The Flamenco Louisville dance troupe is scheduled to perform at 7 p.m. Tuesday on the Derryberry Auditorium stage. Co-founder Diana Dinicola is leading a quick-start introduction to Flamenco dance workshop open to all students at 11 a.m. Tuesday on the Derryberry Auditorium stage. “This Spanish dance form is an exciting way to express your feelings with beauty and strength,” Dinicola said.
“La Esencia del Flamenco” is a 90 minute to two-hour production that includes two or three musicians, one or two singers, and three to six dancers. The performance showcases cante (singing), baile (dancing), and toca (playing of musical instruments) and incorporates elements of melody, poetry, rhythm, and movement. The performers utilize fans, shawls, hats, and castanets during their shows.
“The costuming is great. It’s a very important part of it,” said Leslie Burk, history department secretary, whose idea it was to bring Flamenco Louisville to Tech.
“La Esencia del Flamenco” includes original works and “pieces created from the shared imaginations of some of the great living masters of the form,” according to Flamenco Louisville’s promotional package.
The workshop begins with a short Flamenco dance demonstration before attendees try the moves themselves. Flamenco dance elements for men and women are covered.
Brazeo: arms and upper-body movement
Compas: Flamenco’s rhythmic underpinning
The structural path toward improvisation
These elements will be combined into a short choreography.
“Bring your creative self, your cultural curiosity and get ready to shout ‘Ole!’,” Dinicola said.
Workshop participants are urged to wear the proper shoes. Shoes with a stable heel and a secure instep strap are ideal, as are character shoes, a dance shoe similar to heeled mary janes. Ankle boots or cowboy boots are also acceptable. Do not wear flip flops or tennis shoes. Going barefoot is also not allowed.
“The class will offer a taste of culture and a dance for both men and women,” Burk said. “It really promotes being connected to your body.”
Traditionally, female Flamenco dancers wear a full skirt while performing, and you are encouraged to do so for the workshop.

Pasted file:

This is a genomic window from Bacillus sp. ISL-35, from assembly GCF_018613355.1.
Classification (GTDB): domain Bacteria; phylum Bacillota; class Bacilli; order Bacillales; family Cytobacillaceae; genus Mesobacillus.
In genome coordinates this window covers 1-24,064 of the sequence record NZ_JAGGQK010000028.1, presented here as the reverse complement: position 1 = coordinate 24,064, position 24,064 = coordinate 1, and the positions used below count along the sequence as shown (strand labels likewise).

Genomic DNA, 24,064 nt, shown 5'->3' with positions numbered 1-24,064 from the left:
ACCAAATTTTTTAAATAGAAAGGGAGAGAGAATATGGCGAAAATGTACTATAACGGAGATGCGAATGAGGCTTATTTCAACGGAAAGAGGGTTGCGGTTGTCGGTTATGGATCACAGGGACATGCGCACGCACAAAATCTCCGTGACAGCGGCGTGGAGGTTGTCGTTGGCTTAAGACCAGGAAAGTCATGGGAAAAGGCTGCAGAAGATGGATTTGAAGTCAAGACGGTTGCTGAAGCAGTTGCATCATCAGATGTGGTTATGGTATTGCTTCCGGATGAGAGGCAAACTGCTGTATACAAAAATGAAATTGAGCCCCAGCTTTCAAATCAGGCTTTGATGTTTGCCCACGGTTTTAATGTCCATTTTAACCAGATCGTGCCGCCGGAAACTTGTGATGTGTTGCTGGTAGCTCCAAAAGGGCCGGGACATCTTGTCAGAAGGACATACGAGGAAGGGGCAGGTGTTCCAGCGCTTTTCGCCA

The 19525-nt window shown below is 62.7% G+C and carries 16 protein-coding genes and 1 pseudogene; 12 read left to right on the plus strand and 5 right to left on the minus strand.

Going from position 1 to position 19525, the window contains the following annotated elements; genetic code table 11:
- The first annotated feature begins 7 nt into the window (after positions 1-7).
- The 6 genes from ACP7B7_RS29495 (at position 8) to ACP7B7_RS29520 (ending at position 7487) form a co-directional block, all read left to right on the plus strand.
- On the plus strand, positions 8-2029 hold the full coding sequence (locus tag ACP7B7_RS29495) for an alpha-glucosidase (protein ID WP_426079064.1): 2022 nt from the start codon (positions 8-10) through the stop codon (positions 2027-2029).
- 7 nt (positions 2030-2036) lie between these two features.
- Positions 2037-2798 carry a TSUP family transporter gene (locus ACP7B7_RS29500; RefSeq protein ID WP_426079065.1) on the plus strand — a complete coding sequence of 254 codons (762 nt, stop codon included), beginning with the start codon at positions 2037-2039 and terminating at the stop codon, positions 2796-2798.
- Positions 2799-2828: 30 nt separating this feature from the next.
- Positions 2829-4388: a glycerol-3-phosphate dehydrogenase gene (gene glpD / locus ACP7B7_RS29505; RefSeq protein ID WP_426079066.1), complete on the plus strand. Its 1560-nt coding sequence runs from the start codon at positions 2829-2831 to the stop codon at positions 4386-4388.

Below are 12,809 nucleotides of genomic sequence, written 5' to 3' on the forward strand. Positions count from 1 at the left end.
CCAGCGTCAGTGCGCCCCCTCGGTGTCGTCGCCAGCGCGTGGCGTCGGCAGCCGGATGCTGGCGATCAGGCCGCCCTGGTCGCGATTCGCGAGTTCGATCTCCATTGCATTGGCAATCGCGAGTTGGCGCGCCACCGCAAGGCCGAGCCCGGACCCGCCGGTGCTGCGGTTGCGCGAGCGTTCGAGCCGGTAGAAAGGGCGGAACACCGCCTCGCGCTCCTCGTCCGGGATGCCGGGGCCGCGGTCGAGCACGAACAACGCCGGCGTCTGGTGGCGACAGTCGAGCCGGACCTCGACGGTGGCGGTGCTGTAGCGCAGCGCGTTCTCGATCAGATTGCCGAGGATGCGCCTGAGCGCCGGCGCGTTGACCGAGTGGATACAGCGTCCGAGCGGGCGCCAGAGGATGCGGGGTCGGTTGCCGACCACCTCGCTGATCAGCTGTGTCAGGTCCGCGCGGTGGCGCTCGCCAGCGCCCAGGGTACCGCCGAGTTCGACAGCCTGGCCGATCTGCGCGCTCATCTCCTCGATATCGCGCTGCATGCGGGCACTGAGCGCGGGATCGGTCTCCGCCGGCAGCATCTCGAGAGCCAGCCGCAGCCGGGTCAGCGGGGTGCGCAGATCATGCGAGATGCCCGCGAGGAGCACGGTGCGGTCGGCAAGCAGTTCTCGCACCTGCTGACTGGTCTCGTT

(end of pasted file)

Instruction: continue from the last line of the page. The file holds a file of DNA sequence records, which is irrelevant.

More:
Flamenco dance and music originated in the Andalusian region of Spain. It is a blend of native Andalusian, Islamic, Sephardic, and Gypsy cultures with Latin American and Cuban influences. There are more than 50 Flamenco music styles, palos flamencos, classified by such criteria as basic rhythmic pattern and geographic origin.
“It’s a complex art form,” Burk said. “It’s beautiful to watch, challenging to do, but so rewarding.”
Dinicola has an advanced-level intensive training diploma from the Cristina Heeren Flamenco Art Foundation in Sevilla, Spain and returns to Spain for continued training annually. She is a Flamenco Louisville co-founder and an active educator who teaches Flamenco dance in Louisville, Lexington, Cincinnati, and the surrounding cities, as well as for Kentucky’s Governor’s School for the Arts.
“I saw [Diana] perform and studied with her in a workshop she sponsored. It was clear to me that she was excellent at what she does.”
More than five years later, Burk began trying to bring the troupe here, working with Center Stage as a member of the programming and publicity subcommittee for the President’s Commission on the Status of Women.
“I study Flamenco and am interested in it,” Burk said. “It made sense for Center Stage because they focus on cultural subjects.”
This is a Center Stage event hosted by the President’s Commission on the Status of Women, which provides educational opportunities about specific issues and events that enhance a general awareness and appreciation for diversity on campus. The commission also promotes an awareness of women’s issues and oversees Tech’s Women’s Center.